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Cheyenne rodeo addresses shock issue

By BOB MOEN
Casper Star Tribune
Friday, April 18, 2008

CHEYENNE, Wyo. - Cheyenne Frontier Days is imposing stricter rules on the use of hand-held electric shock devices on horses in the annual rodeo.

"They're not going to be used to make them buck, they're not going to be used to move them in the chutes, they would be used only in the case of an emergency," Frontier Days spokesman Bob Budd said.

Budd said the devices still will have to be available in case a horse goes down in a chute or more than one horse becomes entangled and there is a danger of a horse injuring itself or the rider.

Until now, the rodeo known as the "Daddy of 'Em All" had followed the Professional Rodeo Cowboys Association rules on the use of the battery-powered prodding devices, which are commonly used on ranches, feedlots and other places to move livestock.

The PRCA rules allow for shocking a horse before a ride if the stock contractor, the cowboy riding the horse and the PRCA judge all agree the horse might stall coming out of the chute.

An Illinois-based animal rights group has posted Internet videos showing rodeo hands appearing to use the devices during horse bucking events at last year's Frontier Days rodeo.

Steven Hindi, president of SHARK, or Showing Animals Respect and Kindness, has said horses were being shocked to make them buck, which he said is cruel and illegal.

Hindi said Friday he applauds Frontier Days for the change.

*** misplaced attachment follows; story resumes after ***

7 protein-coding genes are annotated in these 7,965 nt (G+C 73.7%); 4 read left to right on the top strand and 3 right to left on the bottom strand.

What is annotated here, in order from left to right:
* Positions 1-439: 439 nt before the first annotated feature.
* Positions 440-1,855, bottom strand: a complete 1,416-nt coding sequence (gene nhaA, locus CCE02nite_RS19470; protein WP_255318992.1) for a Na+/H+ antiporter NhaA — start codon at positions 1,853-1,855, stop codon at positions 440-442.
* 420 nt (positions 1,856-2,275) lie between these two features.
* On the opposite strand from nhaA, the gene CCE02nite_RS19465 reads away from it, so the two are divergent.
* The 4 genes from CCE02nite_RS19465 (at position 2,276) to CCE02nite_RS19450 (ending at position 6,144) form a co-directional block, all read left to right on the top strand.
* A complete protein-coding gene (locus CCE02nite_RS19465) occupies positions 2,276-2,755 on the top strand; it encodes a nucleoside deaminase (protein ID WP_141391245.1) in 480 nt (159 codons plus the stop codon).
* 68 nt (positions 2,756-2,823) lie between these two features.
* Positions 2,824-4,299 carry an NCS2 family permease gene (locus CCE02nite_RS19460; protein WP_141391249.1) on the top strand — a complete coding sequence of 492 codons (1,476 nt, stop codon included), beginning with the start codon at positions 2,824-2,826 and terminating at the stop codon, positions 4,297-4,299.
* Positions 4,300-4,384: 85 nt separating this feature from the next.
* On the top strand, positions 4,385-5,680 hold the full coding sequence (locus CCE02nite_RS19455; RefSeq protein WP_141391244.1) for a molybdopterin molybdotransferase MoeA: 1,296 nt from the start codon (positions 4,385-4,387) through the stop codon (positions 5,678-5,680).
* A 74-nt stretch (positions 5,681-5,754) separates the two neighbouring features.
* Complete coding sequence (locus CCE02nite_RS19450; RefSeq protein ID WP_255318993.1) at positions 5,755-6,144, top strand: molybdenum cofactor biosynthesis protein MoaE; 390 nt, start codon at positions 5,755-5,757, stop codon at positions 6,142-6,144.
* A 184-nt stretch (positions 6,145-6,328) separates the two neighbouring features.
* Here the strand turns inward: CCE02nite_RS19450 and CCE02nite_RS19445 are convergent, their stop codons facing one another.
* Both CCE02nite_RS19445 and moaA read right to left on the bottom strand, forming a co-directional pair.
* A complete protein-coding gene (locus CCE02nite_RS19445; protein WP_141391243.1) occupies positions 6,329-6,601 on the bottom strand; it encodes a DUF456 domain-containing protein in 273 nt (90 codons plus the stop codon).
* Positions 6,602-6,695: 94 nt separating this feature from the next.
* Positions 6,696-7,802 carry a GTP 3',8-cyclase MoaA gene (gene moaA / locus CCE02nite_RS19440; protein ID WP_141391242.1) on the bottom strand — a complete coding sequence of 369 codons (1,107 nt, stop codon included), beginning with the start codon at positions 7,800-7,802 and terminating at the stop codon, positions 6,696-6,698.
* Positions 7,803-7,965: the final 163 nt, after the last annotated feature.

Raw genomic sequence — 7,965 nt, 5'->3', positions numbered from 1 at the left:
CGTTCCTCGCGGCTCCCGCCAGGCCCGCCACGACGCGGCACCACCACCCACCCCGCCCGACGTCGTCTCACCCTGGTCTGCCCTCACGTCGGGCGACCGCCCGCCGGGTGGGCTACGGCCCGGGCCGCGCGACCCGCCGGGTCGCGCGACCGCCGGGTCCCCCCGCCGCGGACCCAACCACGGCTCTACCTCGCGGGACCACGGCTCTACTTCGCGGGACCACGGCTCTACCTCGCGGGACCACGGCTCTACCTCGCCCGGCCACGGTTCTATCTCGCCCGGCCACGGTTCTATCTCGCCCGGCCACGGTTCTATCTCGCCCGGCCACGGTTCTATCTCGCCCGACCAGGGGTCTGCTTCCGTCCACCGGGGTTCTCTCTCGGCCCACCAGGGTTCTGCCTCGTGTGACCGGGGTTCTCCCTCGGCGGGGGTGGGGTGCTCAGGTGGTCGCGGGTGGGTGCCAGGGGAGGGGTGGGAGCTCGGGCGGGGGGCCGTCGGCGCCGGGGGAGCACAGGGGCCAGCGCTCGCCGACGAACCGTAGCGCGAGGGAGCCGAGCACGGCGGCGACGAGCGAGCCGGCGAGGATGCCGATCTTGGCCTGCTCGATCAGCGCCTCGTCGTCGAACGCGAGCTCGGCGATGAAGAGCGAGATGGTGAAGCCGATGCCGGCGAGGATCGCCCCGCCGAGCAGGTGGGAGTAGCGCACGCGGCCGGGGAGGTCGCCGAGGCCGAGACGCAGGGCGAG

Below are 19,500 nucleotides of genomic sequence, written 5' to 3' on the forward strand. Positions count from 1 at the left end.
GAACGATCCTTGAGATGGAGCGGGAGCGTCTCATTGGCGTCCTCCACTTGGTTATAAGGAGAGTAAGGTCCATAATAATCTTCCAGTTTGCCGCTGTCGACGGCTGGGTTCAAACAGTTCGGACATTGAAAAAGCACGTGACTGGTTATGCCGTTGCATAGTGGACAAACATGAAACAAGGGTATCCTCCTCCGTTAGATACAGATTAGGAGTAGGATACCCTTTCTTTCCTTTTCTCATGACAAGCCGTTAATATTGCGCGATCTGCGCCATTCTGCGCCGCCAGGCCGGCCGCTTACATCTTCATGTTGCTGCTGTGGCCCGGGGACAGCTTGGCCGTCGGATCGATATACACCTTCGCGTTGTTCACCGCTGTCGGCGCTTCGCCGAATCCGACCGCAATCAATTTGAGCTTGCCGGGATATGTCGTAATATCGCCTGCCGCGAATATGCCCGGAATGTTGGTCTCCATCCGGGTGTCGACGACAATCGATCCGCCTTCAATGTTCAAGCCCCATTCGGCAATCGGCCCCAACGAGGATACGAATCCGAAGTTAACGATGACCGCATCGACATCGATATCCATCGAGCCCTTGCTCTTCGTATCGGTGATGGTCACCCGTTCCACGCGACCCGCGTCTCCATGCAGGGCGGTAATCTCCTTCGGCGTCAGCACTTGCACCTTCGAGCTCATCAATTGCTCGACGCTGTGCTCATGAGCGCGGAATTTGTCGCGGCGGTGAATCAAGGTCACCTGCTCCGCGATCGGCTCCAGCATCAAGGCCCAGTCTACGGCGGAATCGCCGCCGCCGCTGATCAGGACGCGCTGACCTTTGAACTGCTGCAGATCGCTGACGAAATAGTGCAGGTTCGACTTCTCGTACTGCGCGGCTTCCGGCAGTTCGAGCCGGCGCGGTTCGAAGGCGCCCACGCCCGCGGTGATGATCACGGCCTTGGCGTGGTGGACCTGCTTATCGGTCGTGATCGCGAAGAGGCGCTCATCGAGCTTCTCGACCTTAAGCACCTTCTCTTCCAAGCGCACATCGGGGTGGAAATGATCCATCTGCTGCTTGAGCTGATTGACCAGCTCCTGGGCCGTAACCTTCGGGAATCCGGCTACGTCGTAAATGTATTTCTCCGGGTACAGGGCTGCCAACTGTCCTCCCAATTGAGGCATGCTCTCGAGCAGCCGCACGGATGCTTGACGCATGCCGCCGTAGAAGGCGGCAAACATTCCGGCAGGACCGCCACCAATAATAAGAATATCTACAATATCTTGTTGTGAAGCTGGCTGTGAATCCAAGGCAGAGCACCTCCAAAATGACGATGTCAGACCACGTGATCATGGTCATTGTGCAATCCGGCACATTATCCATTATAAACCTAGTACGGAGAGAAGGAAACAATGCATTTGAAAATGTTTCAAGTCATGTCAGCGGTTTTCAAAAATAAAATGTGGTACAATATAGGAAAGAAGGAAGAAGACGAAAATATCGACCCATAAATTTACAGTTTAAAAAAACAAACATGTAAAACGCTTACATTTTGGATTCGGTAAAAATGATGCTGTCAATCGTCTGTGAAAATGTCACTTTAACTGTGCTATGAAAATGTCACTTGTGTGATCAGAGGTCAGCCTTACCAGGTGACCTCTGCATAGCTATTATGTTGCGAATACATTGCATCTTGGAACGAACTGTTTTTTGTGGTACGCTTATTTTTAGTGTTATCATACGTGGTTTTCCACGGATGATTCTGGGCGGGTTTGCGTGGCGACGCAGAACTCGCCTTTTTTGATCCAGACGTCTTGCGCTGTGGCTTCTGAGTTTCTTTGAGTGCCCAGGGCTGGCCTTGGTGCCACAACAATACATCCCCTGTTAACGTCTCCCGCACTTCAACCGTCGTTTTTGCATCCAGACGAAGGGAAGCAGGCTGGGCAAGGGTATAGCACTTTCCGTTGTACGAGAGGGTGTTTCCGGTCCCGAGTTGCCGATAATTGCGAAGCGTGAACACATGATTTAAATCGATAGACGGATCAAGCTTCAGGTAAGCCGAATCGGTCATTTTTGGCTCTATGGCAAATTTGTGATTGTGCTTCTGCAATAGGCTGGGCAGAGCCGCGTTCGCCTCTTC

"If they're serious about that, then they absolutely deserve credit for taking a stand, and if they really enforce it, we will applaud that part of that change," he said.

Hindi has raised other issues about Frontier Days, saying the calf roping, steer roping and wild horse race events are also cruel to the animals.

The Matchbox Twenty rock group recently canceled its scheduled performance at Frontier Days this summer because of concern over the treatment of the animals at the rodeo. Hindi said the band withdrew after SHARK contacted it about Frontier Days.

Romeo Entertainment Group Inc., a Nebraska company that books entertainment for Frontier Days, is suing Hindi and SHARK over the Matchbox Twenty cancellation and the cancellation by country entertainer Carrie Underwood in 2006.

Budd said the decision on the use of the shock devices was made before the Matchbox Twenty cancellation and Hindi's accusations of animal cruelty became a news item.

"This was done as a result of our work since the last show," he said.

Hindi said it didn't matter to him when the decision was made.

"The animals win ... and Cheyenne Frontier Days wins," Hindi said. "The people of Cheyenne and Wyoming win because it's the wrong thing to do to sit there shocking animals to make them perform."

A service of the Associated Press(AP)